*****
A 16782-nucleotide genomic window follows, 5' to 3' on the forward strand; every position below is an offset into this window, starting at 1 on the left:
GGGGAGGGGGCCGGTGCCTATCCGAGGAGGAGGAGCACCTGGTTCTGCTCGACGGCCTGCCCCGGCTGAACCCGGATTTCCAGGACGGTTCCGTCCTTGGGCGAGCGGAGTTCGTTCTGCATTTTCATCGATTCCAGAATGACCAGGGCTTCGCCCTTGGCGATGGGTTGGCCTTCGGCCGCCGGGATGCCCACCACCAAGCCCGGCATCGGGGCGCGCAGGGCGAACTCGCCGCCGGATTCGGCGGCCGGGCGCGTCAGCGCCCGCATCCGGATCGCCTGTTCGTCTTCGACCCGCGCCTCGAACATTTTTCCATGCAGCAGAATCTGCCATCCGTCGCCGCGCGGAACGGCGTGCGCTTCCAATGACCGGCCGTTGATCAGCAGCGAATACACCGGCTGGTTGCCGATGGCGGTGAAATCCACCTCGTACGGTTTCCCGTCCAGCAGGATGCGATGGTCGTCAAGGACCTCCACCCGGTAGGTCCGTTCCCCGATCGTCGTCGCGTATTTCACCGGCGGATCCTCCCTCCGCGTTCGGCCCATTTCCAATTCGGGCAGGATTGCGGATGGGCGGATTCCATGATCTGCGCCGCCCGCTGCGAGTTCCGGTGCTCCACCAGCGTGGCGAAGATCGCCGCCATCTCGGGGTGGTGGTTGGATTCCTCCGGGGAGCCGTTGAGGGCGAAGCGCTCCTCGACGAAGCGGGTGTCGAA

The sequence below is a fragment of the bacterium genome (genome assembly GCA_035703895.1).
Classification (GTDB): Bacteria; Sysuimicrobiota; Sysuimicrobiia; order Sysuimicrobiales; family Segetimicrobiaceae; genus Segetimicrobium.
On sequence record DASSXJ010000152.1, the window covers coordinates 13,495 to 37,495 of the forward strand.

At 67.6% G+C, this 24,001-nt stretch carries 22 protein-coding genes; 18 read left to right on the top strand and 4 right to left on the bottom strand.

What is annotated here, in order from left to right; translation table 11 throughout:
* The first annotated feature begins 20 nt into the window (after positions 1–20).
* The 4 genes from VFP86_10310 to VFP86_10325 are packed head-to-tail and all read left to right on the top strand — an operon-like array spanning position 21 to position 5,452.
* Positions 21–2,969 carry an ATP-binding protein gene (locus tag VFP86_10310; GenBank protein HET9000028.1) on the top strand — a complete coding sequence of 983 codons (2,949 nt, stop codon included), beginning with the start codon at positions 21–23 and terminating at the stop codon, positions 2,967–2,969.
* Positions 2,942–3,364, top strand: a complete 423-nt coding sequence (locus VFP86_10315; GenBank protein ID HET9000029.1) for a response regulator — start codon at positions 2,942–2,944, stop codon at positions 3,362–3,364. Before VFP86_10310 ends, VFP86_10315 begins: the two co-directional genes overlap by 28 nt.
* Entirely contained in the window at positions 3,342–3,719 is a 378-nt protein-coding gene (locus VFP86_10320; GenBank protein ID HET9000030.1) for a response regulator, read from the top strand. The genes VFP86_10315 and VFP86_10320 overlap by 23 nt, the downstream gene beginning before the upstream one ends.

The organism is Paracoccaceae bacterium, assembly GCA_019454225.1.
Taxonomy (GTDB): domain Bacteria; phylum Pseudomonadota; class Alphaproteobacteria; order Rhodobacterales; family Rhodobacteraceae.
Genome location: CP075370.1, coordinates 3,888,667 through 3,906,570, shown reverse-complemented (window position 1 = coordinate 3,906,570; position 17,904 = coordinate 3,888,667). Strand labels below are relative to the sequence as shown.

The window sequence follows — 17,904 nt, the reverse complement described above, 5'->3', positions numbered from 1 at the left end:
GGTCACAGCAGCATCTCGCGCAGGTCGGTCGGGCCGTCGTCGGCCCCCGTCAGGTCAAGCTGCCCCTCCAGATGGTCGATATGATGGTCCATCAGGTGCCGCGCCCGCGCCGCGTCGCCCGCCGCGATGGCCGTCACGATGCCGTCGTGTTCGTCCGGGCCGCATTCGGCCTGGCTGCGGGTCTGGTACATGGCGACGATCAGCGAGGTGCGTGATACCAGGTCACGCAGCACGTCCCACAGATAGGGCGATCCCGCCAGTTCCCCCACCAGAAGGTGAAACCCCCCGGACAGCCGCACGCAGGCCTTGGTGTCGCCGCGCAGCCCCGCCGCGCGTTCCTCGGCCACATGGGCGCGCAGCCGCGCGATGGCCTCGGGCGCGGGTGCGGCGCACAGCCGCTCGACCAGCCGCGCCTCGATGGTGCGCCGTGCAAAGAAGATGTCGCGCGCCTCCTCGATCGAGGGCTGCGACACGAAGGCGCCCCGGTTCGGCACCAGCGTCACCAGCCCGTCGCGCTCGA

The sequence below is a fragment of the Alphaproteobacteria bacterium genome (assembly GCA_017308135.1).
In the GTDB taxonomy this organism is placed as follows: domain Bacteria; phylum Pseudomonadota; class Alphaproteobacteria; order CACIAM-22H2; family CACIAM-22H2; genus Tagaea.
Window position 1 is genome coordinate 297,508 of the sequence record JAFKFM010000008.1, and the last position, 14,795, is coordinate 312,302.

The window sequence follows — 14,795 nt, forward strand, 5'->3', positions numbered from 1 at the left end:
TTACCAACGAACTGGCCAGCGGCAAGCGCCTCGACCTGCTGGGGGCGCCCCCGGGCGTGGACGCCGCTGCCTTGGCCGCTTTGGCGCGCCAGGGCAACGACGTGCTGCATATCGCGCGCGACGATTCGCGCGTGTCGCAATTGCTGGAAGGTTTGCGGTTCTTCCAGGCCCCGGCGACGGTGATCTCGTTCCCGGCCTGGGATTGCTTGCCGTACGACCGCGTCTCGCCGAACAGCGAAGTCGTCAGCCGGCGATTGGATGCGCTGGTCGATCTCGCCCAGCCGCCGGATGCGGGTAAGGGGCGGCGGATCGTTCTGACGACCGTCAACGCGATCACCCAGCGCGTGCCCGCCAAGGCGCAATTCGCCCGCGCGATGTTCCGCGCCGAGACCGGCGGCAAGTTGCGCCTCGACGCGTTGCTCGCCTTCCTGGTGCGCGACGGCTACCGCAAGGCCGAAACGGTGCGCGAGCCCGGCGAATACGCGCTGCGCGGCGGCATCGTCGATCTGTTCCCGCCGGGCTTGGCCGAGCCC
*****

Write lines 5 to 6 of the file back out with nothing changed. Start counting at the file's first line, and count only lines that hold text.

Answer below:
On sequence record DASSXJ010000152.1, the window covers coordinates 13,495 to 37,495 of the forward strand.

At 67.6% G+C, this 24,001-nt stretch carries 22 protein-coding genes; 18 read left to right on the top strand and 4 right to left on the bottom strand.